Regiment te Voet van Zijne Majesteit

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Hierarchical Path: War of the Spanish Succession (Main Page) >> Armies >> Dutch Army >> Regiment te Voet van Zijne Majesteit

Origin and History

The unit can trace its origins to the regiment raised by Ernst Casimir Count van Nassau on 2 January 1599. Until 1674, it was known by the name of its successive colonel-commanders.

In 1672, a guard regiment, the “Regiment Garde te Voet van Zijne Hoogheid” (aka Garde Oranien te Voet) of one battalion was raised. It incorporated the old “Compagnie Garde te Voet”, which had been created in 1573.

In August 1674, the commander of the regiment was killed in action at the Battle of Seneffe. The same year, the regiment was amalgamated with the former Nassau Regiment as its first battalion and the former guard unit as its second.

In 1689, the regiment was transferred to the English service when William of Orange became king of England as William III. It was then known as “His Majesty's Guard Regiment of Foot.”

In 1690, during the Nine Years' War (1688-97), elements of the regiment distinguished themselves at the battles of the Boyne and of Fleurus and at the siege of Limerick.

In 1699, the regiment was transferred from the English to the Dutch service (Province of Holland). On 16 June 1701, it was renamed “Regiment te Voet van Zijne Majesteit.”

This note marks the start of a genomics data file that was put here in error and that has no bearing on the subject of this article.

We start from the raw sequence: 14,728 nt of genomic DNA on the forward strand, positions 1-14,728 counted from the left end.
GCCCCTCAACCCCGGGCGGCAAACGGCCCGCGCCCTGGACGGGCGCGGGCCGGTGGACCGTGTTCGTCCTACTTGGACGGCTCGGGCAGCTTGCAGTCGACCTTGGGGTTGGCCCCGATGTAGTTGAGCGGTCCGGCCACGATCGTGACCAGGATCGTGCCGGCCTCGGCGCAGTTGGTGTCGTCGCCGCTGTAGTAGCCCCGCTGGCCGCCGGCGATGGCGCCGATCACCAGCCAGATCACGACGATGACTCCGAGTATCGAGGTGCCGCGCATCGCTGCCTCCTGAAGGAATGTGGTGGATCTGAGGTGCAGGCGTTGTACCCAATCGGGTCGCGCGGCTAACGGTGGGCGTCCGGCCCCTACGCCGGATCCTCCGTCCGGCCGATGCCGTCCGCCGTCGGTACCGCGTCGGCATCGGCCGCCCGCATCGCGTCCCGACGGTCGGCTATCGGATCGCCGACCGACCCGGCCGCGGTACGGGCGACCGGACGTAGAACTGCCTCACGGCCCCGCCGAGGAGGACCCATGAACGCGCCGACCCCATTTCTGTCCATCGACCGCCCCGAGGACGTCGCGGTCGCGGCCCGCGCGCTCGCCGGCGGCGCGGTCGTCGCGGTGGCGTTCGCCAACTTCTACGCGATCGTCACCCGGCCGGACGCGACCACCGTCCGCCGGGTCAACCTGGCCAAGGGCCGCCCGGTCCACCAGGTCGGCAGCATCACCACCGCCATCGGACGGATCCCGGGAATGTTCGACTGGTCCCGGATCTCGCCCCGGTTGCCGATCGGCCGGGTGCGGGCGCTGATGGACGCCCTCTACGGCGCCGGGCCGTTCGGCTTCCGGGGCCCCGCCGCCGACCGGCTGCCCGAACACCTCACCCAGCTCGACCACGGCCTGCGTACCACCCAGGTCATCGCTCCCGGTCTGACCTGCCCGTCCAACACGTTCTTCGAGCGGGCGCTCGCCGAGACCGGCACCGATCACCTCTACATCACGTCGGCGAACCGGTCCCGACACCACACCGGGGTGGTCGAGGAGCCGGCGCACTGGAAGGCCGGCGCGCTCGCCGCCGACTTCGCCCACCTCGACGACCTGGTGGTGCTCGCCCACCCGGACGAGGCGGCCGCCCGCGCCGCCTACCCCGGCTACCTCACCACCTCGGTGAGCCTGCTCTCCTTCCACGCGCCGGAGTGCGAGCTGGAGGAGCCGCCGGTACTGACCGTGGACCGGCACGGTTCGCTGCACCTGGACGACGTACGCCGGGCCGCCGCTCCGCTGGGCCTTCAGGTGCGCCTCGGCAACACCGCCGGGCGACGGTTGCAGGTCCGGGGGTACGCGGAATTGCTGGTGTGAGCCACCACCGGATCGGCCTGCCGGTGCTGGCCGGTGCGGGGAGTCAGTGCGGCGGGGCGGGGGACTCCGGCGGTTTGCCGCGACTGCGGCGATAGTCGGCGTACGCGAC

At the death of William III, in 1702, the regiment was renamed the “Hollandsche Gardes.”

On the eve of the War of the Spanish Succession, the regiment consisted of 26 companies, each of 80 men (including officers) for a total of 2,080 men.

Since its creation, the successive colonel-commanders of the regiment were:

  • from 2 January 1599: Ernst Casimir, Count van Nassau
  • from 12 May 1631: Hendrik Casimir, Count van Nassau
  • from 21 January 1641: Johan Albrecht, Count van Solms
  • from 17 August 1646: Hendrik Trajectinus, Count van Solms
  • from 1 September 1693: Ferdinand Willem Duke van Würtemberg-Teck (retired on 7 June 1701)
  • from 12 June 1701: Walrad Count van Nassau-Ottweiler(retired on 15 January 1705)
  • from 11 April 1704: [[Nassau-Ouwerkerk, Hendrik van|Hendrik Count van Nassau-Ouwerkerk (died on 18 October 1708)
  • from 18 October 1708 to 20 December 1715: vacant

The regiment was disbanded in 1795.

Service during the War

In 1701, two battalions of the the regiment garrisoned Steenbergen and its third battalion, Delft.

By 7 July 1702, two battalions of the regiment formed part of the Allied Army encamped at Nijmegen. It was attached to Bernsdorff's Brigade. At the end of September, the regiment took part in the siege and capture of Roermond. In October, it was at the siege and capture of the Citadel Liège. In December, one battalion was quartered in The Hague.

In 1703, the second and third battalion garrisoned Heusden and The Hague. By 1 December, two battalions of the regiment were quartered in Delft and The Hague.

In 1704, the second battalion garrisoned The Hague, while two battalions were posted on the Meuse River.

By 1705, the regiment consisted of a staff of 15 men and three battalions. Each battalion comprised 11 musketeer companies (each of 66 men) and 1 grenadier company (66 men):

  • Staff
    • 1 colonel
    • 1 lieutenant-colonel
    • 1 major
    • 1 regimental quartermaster
    • 1 chaplain
    • 1 adjudant
    • 1 regimental surgeon
    • 1 regimental drummer
    • 6 oboists
    • 1 provost
    • 1 servant
  • 3 grenadier companies, each of:
    • 1 captain
    • 1 lieutenant
    • 1 ensign
    • 2 sergeants
    • 2 drummers
    • 1 sollicitor
    • 55 grenadiers
    • 3 servants
  • 33 musketeer companies, each of:
    • 1 captain (1 captain-lieutenant in the colonel company)